Study: Optimistic Long-Term SPACS Projections Not Supported by Results

A new study from the University of Michigan’s Ross School of Business shows that the optimistic long-term projections offered by SPACs during a company’s IPO are often not backed by results. // Image bank

According to the results of a new study from the Ross School of Business at the University of Michigan at Ann Arbor, when companies go public through a special purpose acquisition company (SPAC) instead of the traditional initial public offering (IPO), the optimistic, long-term projections are often not met.

A SPAC is a business that exists for the sole purpose of buying or merging with another business. SPAC managers raise funds by telling investors they will seek an acquisition target, but the target is unknown at the time of SPAC’s inception. Once a target is identified, the SPAC provides information to convince investors that the acquisition makes sense. This is when forecasts of the potential acquisition are provided.

“There’s a lot of concern about SPACs because they’re making these very long-term forecasts, very aggressive in many cases, and they haven’t been doing them long enough that you can really tell whether they’re accurate or not,” says Greg. Miller, study co-author and Ernst and Young Professor of Accounting and Chair of Accounting at UM Ross School of Business.

“So the researchers looked at the actual results of the SPAC projections, if any, but they also compared the SPAC predictions to the actual performance of companies going through a roughly similar process, an IPO.”

Key findings from the study include:

  • 35% of SPACs with observable revenues met or exceeded their projections.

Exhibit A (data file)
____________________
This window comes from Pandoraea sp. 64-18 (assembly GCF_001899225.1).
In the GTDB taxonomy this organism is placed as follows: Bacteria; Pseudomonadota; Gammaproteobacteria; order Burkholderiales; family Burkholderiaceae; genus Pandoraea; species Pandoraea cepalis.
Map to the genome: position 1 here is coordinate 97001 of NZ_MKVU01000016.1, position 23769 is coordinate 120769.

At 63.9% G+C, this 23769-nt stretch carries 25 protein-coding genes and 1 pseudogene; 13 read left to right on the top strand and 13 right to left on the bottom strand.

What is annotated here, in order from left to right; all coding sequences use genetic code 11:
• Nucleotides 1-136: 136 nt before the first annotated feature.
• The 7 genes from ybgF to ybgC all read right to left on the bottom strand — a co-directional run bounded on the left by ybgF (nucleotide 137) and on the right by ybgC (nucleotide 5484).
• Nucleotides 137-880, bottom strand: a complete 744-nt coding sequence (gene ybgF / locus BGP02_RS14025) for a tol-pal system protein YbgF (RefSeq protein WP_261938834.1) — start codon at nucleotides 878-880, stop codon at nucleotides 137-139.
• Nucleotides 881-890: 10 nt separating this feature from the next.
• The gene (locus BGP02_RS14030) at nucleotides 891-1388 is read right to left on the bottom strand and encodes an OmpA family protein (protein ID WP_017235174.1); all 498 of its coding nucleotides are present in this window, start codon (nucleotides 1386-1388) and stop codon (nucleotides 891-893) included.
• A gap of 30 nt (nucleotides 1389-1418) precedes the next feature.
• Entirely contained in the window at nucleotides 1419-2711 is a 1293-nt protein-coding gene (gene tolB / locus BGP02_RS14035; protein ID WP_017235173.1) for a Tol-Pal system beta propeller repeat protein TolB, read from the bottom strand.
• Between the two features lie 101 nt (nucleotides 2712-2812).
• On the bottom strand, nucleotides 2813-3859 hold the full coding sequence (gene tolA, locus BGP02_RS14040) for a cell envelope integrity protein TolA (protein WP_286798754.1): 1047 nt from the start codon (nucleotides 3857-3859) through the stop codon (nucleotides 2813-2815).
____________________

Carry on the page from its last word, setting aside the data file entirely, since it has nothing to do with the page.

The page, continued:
• For longer-term forecasts, the percentage of PSPC meeting the projections was even lower.
  • Compared to companies that have completed a traditional IPO, SPAC projections are about three times higher on average than actual IPO revenue growth.
  • After mergers via SPAC, companies tend to reduce their use of projections and move to projections over shorter periods.

Taken together, these results confirm concerns that the SPAC mergers could be based on “very optimistic” revenue projections, according to the researchers.

Miller says there might be something unique about SPACs to justify the optimistic projections. Overall, however, he says the results suggest potential investors in SPAC mergers should be aware that many of the forecasts appear overly optimistic.

Although he stops short of saying that SPACs need to be regulated more tightly, he thinks regulators should take note of the researchers’ work when considering potential regulatory changes.

In fact, the U.S. Securities and Exchange Commission (SEC) recently proposed a set of new rules to protect investors in SPAC business combinations, and Michigan Ross’ research is among those cited by the SEC.

“There is certainly a debate about whether the brakes should be put on SPACs, and we don’t think you can conclude that from this research. We think we all need to do a lot more research,” says Miller. “It can be a way for another type of business to go public, and if buyers are aware of that, that’s okay, they can make an informed decision and decide if they want to invest.”

The article has been accepted for publication in Management Science. Miller worked with co-authors Elizabeth Blankespoor from the University of Washington, Bradley Hendricks from the University of North Carolina – both Michigan Ross Ph.D. graduates – and current PhD student Ross DJ Stockbridge.

To access the study, click here.

Read DBusiness 2022 Michigan Venture Capital Report from the magazine, click here.


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